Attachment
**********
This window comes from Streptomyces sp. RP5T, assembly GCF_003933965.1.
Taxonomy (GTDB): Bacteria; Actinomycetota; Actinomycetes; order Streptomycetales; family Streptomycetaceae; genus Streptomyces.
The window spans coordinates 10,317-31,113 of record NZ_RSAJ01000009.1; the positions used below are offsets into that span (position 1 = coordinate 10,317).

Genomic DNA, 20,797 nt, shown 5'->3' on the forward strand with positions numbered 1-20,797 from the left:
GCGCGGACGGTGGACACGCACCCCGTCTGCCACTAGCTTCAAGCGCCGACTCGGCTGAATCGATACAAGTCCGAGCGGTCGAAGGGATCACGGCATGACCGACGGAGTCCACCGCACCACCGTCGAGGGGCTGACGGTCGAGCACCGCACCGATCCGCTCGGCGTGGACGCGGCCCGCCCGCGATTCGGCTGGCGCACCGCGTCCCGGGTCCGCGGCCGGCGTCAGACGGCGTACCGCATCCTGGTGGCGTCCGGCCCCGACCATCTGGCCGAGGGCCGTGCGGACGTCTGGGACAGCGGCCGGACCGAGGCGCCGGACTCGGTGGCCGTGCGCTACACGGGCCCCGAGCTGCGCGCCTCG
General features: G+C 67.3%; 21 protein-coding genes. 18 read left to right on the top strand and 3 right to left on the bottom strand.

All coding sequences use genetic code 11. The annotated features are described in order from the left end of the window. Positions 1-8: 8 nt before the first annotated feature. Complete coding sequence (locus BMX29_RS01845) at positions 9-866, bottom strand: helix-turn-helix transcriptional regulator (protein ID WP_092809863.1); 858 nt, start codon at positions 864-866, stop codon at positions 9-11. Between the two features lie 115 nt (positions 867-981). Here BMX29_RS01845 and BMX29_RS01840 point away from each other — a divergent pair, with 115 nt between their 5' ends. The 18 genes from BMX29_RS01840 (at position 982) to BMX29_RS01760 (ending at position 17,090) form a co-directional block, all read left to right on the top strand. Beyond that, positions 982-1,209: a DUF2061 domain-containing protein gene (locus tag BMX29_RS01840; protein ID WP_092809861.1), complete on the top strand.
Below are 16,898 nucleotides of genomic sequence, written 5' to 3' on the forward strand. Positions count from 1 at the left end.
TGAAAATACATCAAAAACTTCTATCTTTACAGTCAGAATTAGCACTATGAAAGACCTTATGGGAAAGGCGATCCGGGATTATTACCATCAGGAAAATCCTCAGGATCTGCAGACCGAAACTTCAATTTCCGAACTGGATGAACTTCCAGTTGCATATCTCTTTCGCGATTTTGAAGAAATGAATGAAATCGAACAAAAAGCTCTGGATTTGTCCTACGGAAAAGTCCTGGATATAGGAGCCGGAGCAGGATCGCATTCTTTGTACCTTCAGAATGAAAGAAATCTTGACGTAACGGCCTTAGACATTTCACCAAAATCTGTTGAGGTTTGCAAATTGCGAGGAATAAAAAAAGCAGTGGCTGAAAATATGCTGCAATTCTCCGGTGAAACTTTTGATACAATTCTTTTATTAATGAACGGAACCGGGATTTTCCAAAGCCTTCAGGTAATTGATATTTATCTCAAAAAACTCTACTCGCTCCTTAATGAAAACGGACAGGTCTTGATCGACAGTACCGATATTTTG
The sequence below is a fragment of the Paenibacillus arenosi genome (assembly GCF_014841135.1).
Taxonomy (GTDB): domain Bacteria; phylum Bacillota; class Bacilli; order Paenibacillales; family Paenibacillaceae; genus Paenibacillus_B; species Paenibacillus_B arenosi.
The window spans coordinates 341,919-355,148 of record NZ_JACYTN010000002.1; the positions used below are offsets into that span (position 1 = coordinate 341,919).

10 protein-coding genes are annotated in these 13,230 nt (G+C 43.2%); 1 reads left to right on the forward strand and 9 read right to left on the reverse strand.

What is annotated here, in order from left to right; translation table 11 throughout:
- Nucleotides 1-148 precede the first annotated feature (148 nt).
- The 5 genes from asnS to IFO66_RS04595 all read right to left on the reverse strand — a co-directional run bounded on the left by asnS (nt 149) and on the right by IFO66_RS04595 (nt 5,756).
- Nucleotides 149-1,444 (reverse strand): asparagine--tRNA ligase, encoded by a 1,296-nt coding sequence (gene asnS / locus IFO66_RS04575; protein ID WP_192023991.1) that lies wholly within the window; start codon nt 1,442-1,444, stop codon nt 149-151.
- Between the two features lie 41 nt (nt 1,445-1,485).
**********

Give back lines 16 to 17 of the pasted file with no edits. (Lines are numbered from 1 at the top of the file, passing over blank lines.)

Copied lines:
- The 5 genes from asnS to IFO66_RS04595 all read right to left on the reverse strand — a co-directional run bounded on the left by asnS (nt 149) and on the right by IFO66_RS04595 (nt 5,756).
- Nucleotides 149-1,444 (reverse strand): asparagine--tRNA ligase, encoded by a 1,296-nt coding sequence (gene asnS / locus IFO66_RS04575; protein ID WP_192023991.1) that lies wholly within the window; start codon nt 1,442-1,444, stop codon nt 149-151.